Category Archives: NYRB Classics

The Kindness of Strangers by Salka Viertel

The Kindness of Strangers by Salka ViertelTitle: The Kindness of Strangers
Author: Salka Viertel
Publisher: NYRB Classics
ISBN: 978-1681372747
Genre: Autobiography, Memoir
Pages: 368
Source: Publisher
Rating: 5 stars

If you feel like reading the quintessential twentieth-century autobiography, then this is it. You just have to read The Kindness of Strangers by Salka Viertel. It is everything I expect from an autobiography and it delivers down to the last page. Viertel’s life was not only interesting but also lived variedly and maybe that’s the reason the book shines the way it does. It is almost a pilgrimage of one woman through the twentieth century’s darkest times and also a chronicle of the good times. I could easily classify The Kindness of Strangers as an epic read, mainly because of its sheer expanse.

The Kindness of Strangers is the journey of a woman. It is the journey of a century – all rolled into one – from a province in the Austro-Hungarian empire to Hollywood. Viertel’s book is unique in the sense that it doesn’t try and pack everything in one chapter or paragraph. It takes its time talking about people, events, and their impact. Normally, I have observed myself getting bored of such autobiographies that start right from childhood and unfold against a backdrop of larger events. That wasn’t the case with The Kindness of Strangers. I enjoyed the read and that of course had a lot to do with the writing.

Of course this isn’t an easy read, in the sense of the turn of events – from the First World War to the Second and incidents that are recalled from memory, Salka Viertel’s writing is too detailed. Sometimes that works wonders for the reader and sometimes it is too much trivia. However, it made me think about how should an autobiography be written at all then? Is there a template? Should there be one? I don’t think so though. The Kindness of Strangers as any good autobiography merges the personal and political perfectly. For instance, her concern over her children’s safety during WWII or her time as an actress in Europe to her time in Hollywood and how that merged with political opinions of many is a delight to read.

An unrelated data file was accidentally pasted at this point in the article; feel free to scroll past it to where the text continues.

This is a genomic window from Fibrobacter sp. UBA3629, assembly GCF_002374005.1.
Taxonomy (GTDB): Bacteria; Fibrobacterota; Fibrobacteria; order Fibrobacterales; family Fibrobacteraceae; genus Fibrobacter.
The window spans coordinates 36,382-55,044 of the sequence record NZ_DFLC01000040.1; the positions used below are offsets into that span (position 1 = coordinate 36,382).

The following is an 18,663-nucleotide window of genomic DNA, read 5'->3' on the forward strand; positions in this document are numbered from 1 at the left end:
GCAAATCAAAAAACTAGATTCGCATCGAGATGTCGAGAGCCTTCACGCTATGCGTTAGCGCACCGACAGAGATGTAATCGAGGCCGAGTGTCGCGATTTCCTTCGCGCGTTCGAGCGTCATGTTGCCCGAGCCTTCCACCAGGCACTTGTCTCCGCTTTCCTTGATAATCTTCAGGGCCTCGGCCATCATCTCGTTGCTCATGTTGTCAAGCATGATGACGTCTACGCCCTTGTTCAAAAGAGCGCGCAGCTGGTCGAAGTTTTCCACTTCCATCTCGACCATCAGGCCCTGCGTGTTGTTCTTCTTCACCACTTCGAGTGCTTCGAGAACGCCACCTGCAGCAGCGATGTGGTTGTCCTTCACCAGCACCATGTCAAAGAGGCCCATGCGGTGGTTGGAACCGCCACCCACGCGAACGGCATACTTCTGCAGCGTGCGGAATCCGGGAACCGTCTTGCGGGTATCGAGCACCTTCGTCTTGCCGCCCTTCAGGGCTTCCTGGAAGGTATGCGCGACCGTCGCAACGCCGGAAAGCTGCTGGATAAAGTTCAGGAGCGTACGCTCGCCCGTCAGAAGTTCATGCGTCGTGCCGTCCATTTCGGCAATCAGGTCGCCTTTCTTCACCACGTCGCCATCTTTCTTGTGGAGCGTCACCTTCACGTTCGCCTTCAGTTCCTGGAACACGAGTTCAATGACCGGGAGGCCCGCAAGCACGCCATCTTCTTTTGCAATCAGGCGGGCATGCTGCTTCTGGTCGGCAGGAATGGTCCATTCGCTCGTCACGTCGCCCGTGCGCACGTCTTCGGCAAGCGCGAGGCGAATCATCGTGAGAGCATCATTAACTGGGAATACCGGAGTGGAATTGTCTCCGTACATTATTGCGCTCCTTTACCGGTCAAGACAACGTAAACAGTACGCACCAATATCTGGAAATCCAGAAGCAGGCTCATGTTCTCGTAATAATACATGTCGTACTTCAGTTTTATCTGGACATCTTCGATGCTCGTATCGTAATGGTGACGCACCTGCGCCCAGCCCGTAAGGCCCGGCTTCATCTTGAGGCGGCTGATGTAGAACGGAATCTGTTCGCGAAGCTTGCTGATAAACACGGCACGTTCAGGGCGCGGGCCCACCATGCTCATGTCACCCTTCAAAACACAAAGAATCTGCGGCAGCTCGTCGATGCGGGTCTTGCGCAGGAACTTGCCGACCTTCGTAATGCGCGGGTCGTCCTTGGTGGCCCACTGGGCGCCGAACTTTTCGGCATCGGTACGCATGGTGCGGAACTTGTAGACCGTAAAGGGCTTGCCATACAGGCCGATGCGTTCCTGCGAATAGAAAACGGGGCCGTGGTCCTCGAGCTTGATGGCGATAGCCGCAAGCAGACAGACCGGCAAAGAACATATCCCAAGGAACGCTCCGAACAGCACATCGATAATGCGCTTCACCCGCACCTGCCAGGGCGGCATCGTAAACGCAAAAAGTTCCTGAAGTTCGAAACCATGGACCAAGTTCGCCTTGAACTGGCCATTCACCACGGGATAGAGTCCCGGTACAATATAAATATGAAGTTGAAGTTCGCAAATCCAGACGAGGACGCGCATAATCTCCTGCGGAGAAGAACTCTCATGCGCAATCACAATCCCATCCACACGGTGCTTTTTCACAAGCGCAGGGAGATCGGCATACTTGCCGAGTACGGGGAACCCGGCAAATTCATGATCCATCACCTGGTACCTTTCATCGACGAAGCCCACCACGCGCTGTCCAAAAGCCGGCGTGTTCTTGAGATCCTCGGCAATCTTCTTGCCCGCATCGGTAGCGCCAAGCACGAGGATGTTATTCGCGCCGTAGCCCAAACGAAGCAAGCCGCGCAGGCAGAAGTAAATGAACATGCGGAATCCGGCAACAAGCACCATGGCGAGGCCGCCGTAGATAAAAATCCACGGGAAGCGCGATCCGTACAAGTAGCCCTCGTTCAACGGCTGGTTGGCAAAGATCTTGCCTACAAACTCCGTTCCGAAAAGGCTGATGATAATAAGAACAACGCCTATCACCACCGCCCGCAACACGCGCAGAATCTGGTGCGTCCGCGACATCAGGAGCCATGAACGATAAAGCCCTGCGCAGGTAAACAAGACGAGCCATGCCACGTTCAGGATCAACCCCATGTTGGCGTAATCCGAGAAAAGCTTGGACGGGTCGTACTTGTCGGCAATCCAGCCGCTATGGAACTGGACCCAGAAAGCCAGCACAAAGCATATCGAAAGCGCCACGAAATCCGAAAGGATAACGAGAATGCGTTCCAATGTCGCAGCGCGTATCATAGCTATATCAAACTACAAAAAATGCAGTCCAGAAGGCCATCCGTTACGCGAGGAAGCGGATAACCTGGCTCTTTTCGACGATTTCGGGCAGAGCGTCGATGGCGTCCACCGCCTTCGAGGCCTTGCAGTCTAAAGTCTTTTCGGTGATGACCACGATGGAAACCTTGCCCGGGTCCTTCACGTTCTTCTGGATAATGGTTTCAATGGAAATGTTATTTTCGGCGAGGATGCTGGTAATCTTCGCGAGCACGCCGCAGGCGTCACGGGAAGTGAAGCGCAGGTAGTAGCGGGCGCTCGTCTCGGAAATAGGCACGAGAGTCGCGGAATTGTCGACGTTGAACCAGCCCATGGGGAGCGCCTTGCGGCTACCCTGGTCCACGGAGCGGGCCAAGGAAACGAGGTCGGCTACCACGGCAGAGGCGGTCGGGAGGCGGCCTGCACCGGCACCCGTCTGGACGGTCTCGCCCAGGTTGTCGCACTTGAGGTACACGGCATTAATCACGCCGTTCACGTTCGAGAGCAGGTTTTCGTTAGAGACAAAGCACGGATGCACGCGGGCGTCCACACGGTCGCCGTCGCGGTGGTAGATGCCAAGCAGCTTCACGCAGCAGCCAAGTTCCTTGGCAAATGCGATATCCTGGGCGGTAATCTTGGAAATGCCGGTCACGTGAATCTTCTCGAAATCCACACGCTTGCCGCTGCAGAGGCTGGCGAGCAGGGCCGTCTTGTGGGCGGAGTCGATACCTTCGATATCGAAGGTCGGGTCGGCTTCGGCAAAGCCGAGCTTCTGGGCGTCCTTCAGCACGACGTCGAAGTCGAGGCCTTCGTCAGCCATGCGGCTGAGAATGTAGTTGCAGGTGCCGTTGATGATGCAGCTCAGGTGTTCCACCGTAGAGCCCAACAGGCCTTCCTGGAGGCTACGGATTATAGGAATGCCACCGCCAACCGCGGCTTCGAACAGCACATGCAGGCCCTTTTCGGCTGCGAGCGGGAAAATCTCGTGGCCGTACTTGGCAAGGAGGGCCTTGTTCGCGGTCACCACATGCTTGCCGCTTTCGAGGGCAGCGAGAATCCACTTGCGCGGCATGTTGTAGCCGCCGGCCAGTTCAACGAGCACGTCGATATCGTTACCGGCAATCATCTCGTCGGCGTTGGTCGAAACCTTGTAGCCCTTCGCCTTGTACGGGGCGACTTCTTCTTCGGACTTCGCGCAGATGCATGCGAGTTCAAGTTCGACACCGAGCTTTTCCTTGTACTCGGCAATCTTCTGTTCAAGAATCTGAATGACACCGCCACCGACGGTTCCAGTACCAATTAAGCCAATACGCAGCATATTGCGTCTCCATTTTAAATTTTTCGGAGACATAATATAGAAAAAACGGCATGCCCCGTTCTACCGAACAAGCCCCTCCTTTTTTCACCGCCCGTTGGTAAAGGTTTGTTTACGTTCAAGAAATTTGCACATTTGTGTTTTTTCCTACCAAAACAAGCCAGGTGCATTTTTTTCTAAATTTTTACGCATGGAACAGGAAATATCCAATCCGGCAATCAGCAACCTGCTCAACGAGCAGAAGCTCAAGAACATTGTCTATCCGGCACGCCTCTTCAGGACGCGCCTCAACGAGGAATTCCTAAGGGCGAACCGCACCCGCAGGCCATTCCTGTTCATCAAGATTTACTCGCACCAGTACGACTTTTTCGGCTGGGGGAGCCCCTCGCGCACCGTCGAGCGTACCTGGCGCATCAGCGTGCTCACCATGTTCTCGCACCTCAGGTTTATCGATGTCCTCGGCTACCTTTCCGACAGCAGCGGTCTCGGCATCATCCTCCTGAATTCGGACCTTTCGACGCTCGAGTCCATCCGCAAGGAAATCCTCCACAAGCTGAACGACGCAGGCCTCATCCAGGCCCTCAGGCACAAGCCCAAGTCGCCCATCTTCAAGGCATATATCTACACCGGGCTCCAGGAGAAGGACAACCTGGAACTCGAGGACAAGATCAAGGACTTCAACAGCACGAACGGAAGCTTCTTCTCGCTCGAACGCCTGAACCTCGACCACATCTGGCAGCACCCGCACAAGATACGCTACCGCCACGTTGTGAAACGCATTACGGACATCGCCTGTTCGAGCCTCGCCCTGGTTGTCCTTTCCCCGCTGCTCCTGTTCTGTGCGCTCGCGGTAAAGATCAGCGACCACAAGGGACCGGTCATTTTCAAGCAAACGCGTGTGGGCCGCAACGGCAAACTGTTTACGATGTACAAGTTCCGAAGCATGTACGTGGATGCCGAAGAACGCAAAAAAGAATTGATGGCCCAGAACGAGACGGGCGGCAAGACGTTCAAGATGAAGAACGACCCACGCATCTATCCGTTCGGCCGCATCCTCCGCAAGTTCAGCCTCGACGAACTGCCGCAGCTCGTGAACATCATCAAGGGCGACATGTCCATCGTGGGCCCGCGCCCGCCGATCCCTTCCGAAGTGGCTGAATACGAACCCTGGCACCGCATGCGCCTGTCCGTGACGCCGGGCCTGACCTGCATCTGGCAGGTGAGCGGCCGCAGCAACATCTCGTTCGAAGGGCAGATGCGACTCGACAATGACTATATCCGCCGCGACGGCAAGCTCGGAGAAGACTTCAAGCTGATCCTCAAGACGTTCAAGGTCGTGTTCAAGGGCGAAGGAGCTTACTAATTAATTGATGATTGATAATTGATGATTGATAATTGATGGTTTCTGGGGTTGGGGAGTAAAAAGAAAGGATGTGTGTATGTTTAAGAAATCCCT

There is a lot going on in the book and I was only too glad to see timelines so as not to miss the drift of what is being said. I had no clue of who Viertel was till I started reading her memoir. The relationship with her parents, the rebellion, the relationship she shared with her sister Rose, and most importantly leading the life she wanted to. The sense of loss of innocence is spread throughout the book. Nostalgia plays such an important role – not only in its conjuring but also it feels like it is not a thing of the past at all.

My favourite part of the memoir is Salka’s later life, spent in America, where she worked in Hollywood, made friends with Greta Garbo, became an American citizen as well, and helped many artists find homes – the ones who escaped Hitler’s clutches so to say. There are these lost worlds constantly at play of which the reader is privy to. The writing while gives a sense of staying on some details a little longer, still feels hurried. I wish for some parts there was more.

The Kindness of Strangers is full of life and joy. It is also full of instances that demand attention and empathy. It is the kind of book that talks about relationships – the constancy of them and the passing on of most. Ultimately, it is the book that makes us see our follies as humans and also the kindness we are ultimately capable of which sometimes we do not know of ourselves.

Lost Time: Lectures on Proust in a Soviet Prison Camp by Józef Czapski. Translated from the French by Eric Karpeles

Lost Time by Józef Czapski Title: Lost Time: Lectures on Proust in a Soviet Prison Camp
Author: Józef Czapski
Translated from the French by Eric Karpeles
Publisher: NYRB Classics
ISBN: 978-1681372587
Genre: Literary Speeches, Historical Narrative
Pages: 128
Source: Publisher
Rating: 5 stars

Off-late, I have been reading a lot about memory and the passage of time and that has happened quite organically. There is no planned reading list around it. It just happened by the by and one of those books happened to be Lost Time: Lectures on Proust in a Soviet Camp by Józef Czapski.

The concept of suffering isn’t new to humans. We have been suffering one way or the other – in one situation or the other for decades and centuries. Of course, a certain group of people suffer more at any given point, but again that’s not the point here. The point is resilience in the face of suffering, in the face of the unknown, to not have any idea of what will happen to you. What do you do then?